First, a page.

I think Obama made the mistake of thinking he’d made the sale and didn’t have to continue to tell the public what and why he was doing at every step. And so the Republicans have seized the narrative because they have a simple story — taxes are the only problem with anything and so we’re not going to help govern, but will try to block everything. The Tea Party folks are a sideshow, although they will probably do damage for a year or so.

    In one way, FDR had it easier, he took office 3 years into the Great Depression. There was no need to explain that it was a nightmare. Preventing another one last year didn’t get anywhere near the glory, its hard for people to imagine things that didn’t happen. Imagine if they had stopped the 9/11 highjackers — would we be half undressing in airports, at war in Afghanistan and hysterical over a looney with explosive underwear? Would we even remember who Bin Laden was? The necessary things for the country that Obama has done have been thankless. He bailed out the Banks and they’ve stabbed him in the back.

    The other major fault isn’t with Obama but with his erstwhile backers and liberals who are waiting for him to do everything. No major social change begins in government, government follows social movements. FDR built the new Deal on the ideas Socialists and unions had been working on for years. Without the Civil Rights Movement there would have been no Civil Rights Act. While the Tea Party wierdos are organizing, the limping left is sitting back and criticizing Obama for not singlehandedly solving all of civilization’s ills.

  8. martin Says:


    Good comment. Of course Obama is not working single-handedly. He has Helicopter Ben, Turbotax Tim, women-are-not-capable-of-doing-science Larry, Bush appointee Gates, Hillary and Bill, the always loquacious Mr. Biden, and a number of ex-Wall Street investment bankers to assist him in solving civilization’s ills :-) ! No need for anyone beyond this crew.

  9. Brian Says:

    Can or should we start talking about ’system failure’? By which one would mean that neither the economic nor governmental systems are able to do what they are supposed to do (and what people expect them to do). In the most recent issue of The Nation, Christopher Hayes points out that merely removing Bush and the Republicans from office has been nowhere near enough to change course on a whole host of areas, even though the public wants (wanted) such course corrections. The system (now under Obama and the Democrats) just keeps plowing along in the same direction, with escalations of wars, corporate-dominated economic policies, bailouts, acceptance and institutionalization of Bush-era torture/detention/surveillance policies, etc. Many people ostensibly voted to rid themselves of these precise policies, and the various societal systems appear incapable of doing anything other than what they had been already doing. Is this not “system failure”? And as such, is there not something approaching what Habermas called a “legitimation crisis” – whereby “a governing structure still retains the legal authority by which to govern, but is not able to demonstrate that its practical functioning fulfills the end for which it was instituted”?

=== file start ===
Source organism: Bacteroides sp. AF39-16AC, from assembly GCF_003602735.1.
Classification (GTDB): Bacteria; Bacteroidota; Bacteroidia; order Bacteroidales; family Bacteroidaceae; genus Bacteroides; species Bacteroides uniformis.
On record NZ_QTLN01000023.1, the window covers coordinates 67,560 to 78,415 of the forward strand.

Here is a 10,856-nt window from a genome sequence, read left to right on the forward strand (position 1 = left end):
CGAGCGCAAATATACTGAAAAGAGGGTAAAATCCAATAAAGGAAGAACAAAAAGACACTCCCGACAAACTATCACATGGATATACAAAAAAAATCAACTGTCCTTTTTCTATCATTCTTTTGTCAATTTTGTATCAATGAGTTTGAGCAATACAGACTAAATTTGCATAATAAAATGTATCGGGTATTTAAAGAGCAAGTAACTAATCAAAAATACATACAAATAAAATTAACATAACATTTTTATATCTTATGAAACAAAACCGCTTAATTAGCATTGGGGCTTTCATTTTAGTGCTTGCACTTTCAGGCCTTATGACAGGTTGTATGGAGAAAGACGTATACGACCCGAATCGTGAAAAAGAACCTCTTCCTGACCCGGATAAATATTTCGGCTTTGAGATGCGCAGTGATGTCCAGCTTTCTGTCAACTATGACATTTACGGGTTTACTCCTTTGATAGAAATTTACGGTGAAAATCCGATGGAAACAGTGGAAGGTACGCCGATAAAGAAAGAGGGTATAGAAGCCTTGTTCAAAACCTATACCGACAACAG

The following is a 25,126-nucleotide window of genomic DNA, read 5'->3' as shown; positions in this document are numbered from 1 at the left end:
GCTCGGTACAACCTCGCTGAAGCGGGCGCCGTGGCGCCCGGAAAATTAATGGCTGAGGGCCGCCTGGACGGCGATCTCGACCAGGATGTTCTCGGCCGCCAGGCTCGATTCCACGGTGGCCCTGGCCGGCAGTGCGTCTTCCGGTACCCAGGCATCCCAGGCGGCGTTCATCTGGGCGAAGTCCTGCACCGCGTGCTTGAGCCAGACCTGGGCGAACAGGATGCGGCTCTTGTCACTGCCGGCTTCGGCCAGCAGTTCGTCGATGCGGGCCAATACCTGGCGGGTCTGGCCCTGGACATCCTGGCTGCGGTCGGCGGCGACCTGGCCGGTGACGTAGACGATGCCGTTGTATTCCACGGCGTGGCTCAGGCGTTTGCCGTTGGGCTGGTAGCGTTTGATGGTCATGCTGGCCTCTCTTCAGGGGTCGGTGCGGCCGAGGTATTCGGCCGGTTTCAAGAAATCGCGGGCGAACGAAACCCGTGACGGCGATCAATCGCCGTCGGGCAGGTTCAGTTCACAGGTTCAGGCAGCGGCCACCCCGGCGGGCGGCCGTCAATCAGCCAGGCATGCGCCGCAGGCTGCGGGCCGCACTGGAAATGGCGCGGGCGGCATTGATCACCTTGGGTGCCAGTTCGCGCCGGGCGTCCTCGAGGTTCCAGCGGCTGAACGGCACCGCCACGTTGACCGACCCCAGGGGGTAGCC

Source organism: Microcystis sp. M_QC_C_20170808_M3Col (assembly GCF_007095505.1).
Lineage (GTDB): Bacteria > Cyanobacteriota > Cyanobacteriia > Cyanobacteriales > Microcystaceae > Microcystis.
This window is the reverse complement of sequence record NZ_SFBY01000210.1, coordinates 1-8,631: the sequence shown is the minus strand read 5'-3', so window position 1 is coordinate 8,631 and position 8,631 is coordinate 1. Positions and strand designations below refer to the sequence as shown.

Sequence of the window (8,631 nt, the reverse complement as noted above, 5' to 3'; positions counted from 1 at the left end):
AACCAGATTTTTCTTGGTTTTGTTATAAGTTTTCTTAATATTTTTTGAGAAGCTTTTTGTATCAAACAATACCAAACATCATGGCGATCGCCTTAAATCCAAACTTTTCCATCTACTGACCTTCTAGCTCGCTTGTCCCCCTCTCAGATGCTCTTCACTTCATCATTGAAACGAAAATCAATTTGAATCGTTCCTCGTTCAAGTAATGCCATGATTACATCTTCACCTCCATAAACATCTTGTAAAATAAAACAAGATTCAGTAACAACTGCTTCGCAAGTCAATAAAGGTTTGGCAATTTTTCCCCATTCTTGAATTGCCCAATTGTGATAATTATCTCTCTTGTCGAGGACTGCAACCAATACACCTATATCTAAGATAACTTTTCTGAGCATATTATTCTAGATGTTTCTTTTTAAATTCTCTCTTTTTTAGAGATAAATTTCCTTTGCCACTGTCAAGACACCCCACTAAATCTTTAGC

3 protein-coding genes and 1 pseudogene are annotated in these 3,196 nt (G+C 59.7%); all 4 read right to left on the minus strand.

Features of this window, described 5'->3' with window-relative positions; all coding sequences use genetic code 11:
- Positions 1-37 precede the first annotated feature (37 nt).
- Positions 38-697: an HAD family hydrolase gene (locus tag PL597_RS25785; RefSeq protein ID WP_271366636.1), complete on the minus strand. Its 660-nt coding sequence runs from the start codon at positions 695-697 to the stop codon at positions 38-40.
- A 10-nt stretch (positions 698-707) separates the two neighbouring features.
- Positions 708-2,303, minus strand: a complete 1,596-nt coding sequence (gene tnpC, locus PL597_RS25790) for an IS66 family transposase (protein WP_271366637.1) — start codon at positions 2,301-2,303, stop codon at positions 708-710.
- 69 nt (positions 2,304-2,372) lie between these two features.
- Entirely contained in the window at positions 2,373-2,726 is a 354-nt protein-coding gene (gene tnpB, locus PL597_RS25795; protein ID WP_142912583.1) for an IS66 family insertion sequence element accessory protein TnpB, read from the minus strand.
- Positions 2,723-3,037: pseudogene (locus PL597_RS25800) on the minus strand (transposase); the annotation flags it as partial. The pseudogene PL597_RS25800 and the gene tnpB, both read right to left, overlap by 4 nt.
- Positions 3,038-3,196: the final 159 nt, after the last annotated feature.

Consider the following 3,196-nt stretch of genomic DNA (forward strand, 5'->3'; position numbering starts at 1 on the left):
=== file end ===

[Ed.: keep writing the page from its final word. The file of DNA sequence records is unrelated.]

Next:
10. Michael Wells Says:


    Point taken but different issue. What’s missing isn’t better insiders but community organizing. Rather than pushing the administration,the congress and the country to do better, the liberal left sits around and whines to each other on the Daily Koz — while the Tea Party, etc. are out working the streets, the precincts, the media. I think it was WB Yeats who wrote “The best lack all conviction, while the worst / Are full of passionate intensity”.

    FDR, Kennedy, Johnson didn’t go out ahead of the country, they responded to and built on what was coming from the grassroots.

    Brian, I think this speaks to your system failure observation as well. If people believe that one election is going to lead to the perfect society without continuing work and pressure, we may wind up in the Hades Martin is predicting.